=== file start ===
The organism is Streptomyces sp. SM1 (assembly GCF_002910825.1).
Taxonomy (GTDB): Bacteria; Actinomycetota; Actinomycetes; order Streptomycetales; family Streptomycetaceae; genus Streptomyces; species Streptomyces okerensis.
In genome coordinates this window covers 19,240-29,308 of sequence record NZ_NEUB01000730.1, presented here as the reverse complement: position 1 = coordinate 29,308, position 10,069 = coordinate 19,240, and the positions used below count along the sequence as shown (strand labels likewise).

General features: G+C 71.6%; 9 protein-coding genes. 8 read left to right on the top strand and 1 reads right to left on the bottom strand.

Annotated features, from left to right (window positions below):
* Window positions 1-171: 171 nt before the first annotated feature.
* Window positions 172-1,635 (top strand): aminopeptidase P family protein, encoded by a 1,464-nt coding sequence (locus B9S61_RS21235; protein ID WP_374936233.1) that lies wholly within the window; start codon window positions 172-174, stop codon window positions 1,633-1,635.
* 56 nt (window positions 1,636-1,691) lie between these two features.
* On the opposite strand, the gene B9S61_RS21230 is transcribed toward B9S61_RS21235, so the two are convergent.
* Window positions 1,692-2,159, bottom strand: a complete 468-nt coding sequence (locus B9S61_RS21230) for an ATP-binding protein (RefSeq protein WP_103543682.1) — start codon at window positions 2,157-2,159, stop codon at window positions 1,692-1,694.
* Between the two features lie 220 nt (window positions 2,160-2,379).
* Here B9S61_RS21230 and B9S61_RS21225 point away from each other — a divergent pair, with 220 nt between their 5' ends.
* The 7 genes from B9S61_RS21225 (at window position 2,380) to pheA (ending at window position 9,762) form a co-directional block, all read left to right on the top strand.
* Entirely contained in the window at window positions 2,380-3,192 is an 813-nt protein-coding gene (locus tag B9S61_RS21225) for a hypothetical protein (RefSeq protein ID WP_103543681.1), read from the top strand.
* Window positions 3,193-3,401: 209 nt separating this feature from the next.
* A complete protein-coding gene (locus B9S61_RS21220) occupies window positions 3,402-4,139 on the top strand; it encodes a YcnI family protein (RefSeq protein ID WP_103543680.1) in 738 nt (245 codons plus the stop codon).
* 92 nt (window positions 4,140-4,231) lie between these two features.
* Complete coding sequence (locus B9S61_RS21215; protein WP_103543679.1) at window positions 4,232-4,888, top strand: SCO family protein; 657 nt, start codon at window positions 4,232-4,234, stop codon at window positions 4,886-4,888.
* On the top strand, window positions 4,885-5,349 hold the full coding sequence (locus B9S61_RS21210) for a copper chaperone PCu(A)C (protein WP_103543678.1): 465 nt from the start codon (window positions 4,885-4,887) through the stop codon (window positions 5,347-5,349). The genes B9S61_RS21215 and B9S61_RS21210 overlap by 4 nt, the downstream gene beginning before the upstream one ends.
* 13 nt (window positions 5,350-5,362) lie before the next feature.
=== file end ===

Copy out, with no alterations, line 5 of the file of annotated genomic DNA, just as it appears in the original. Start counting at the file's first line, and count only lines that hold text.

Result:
Annotated features, from left to right (window positions below):